It’s been nearly 24 years since I first found Mike’s work in a comic.

It’s been ten years to the day that we lost his talent.

But his spirit, his joy, and his sense of fun live on.  And if I can convey even a tenth of that in my own work, then I am on the right track.

I can say with some certainty, as I approach my second Baltimore Comic Con as a guest creator, I would not be where I am without Mike Wieringo.

Thank you, Mike, for everything.

We miss you.


A few of my favorite pieces by Mike Wieringo

This has been my computer wallpaper for years now.

This has been my computer wallpaper for years now.

Mike's rendition of one of my all-time favorite characters, Usagi Yojimbo (created by Stan Sakai)

Mike’s rendition of one of my all-time favorite characters, Usagi Yojimbo (created by Stan Sakai)

Mike drew this image of the Perhapanauts for his friends Todd Dezago and Craig Rousseau, the 'Nauts creators.

Mike drew this image of the Perhapanauts for his friends Todd Dezago and Craig Rousseau, the ‘Nauts creators.

Peter Porker, Spider-Ham, has always been a favorite of mine, and Mike was one of the few artists who drew the character with both respect, and a sense of the silly.

Peter Porker, Spider-Ham, has always been a favorite of mine, and Mike was one of the few artists who drew the character with both respect, and a sense of the silly.

More of Mike's Spider-Ham...and a few guests, too.

More of Mike’s Spider-Ham…and a few guests, too.

And another. Like I said...I love this character.

And another. Like I said…I love this character.

Another aspect of Mike's work was his ability to draw beautiful women who were strong and intelligent, without sexualizing them.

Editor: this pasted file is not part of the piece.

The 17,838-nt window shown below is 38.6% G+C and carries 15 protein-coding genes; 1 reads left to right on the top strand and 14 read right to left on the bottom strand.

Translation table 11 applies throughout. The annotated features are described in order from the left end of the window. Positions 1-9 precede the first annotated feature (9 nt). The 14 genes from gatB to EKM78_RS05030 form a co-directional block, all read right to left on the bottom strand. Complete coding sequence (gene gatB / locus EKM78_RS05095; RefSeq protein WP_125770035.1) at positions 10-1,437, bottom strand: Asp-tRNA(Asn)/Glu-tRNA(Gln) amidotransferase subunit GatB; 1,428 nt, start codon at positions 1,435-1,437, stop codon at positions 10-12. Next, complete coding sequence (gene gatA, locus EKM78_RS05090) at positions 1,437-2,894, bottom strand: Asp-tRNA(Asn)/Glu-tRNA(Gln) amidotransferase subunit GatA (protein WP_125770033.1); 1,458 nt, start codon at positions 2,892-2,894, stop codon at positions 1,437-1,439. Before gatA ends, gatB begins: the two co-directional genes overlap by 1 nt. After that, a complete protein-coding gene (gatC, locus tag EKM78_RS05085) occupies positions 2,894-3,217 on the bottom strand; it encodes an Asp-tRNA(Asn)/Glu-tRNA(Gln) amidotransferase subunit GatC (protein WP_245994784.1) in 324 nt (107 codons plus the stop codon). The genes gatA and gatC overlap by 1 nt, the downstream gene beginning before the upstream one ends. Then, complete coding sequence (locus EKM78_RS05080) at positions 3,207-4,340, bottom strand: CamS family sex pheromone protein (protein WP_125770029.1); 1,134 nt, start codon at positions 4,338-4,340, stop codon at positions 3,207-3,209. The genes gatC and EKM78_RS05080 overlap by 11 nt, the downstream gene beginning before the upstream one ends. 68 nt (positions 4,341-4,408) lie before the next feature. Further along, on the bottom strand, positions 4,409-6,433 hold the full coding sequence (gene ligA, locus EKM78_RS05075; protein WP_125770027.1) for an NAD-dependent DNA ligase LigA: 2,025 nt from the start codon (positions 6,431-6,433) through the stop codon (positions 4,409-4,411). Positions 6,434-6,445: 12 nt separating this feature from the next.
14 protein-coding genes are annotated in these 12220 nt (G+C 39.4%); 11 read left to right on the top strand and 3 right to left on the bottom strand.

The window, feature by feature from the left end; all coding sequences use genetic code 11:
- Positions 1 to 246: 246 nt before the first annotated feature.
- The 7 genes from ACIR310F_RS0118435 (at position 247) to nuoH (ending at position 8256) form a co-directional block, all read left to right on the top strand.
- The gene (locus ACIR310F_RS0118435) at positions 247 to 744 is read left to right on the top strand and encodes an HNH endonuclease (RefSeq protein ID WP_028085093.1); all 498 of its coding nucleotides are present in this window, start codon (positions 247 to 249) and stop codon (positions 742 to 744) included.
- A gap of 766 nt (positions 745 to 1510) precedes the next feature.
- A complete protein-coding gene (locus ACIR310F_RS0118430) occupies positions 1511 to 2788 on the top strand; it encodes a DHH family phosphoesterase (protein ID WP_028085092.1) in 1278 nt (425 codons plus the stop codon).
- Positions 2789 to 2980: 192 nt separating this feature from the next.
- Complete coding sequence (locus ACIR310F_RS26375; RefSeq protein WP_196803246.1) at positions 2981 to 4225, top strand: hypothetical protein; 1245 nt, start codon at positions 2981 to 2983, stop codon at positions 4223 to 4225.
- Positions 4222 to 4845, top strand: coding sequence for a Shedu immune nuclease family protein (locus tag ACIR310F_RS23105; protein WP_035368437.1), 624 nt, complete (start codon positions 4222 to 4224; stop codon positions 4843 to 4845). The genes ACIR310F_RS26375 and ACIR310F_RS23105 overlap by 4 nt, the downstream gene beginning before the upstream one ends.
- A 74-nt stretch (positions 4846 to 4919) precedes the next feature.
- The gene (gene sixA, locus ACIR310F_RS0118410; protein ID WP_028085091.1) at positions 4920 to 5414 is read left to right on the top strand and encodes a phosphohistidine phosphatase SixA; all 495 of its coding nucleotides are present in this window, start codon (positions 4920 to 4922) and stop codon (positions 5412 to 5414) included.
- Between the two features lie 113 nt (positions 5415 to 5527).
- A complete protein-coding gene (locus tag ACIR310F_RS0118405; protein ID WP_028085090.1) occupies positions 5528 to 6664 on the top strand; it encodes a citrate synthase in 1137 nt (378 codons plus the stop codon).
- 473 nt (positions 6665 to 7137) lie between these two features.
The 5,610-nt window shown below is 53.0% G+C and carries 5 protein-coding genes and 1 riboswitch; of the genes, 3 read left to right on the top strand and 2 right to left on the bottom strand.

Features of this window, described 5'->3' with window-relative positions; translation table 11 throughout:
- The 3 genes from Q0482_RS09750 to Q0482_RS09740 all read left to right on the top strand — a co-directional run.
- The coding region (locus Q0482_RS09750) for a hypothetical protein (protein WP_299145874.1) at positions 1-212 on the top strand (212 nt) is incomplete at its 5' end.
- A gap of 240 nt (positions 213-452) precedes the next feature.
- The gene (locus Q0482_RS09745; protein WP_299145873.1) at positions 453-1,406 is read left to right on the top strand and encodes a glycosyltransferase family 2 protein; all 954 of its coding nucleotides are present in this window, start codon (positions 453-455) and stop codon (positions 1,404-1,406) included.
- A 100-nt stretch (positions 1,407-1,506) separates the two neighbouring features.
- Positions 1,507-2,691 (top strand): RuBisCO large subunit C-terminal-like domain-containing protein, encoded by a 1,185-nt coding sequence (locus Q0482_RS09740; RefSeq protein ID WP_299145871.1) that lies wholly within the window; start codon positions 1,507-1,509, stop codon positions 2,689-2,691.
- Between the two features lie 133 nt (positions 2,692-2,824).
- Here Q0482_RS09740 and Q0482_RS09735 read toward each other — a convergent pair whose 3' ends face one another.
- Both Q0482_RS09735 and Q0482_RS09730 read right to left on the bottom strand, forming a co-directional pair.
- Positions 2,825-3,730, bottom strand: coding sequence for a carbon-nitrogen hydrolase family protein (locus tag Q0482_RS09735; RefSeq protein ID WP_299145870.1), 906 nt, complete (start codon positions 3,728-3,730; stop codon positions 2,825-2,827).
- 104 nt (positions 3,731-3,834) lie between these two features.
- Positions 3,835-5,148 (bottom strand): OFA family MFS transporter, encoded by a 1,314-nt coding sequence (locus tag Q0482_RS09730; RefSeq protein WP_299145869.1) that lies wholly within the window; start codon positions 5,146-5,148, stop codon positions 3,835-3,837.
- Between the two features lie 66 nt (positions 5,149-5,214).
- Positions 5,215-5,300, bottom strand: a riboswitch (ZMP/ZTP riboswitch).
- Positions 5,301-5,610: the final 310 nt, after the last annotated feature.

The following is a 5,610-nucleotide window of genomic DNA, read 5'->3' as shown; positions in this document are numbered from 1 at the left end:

Another aspect of Mike’s work was his ability to draw beautiful women who were strong and intelligent, without sexualizing them.

Even when the female character in question was a teenager, there is still an inherent strength within the art, emanating from the character.

Even when the female character in question was a teenager, there is still an inherent strength within the art, emanating from the character.

We came close to a full X-Men book from Mike with ROGUE, but this was always one of my favorite of his X-Men drawings.

We came close to a full X-Men book from Mike with ROGUE, but this was always one of my favorite of his X-Men drawings.

Mike worked with Mark Waid to produce the best Fantastic Four comic since Kirby himself worked on the book.

Mike worked with Mark Waid to produce the best Fantastic Four comic since Kirby himself worked on the book.

Mike even drew Kirby into the book, a tribute more fitting as we are about to celebrate Kirby's 100th birthday.

Mike even drew Kirby into the book, a tribute more fitting as we are about to celebrate Kirby’s 100th birthday.

This page features a key lesson for storytellers, and having it delivered by Kirby makes it all the more powerful.

This page features a key lesson for storytellers, and having it delivered by Kirby makes it all the more powerful.

Mike's Sue Storm was a fantastic character, often shown to be the real core of the team. Feminine, yes, but easily the most dangerous person in the book.

Mike’s Sue Storm was a fantastic character, often shown to be the real core of the team. Feminine, yes, but easily the most dangerous person in the book.

Mike created this for four covers of the book early in his run.

Mike created this for four covers of the book early in his run.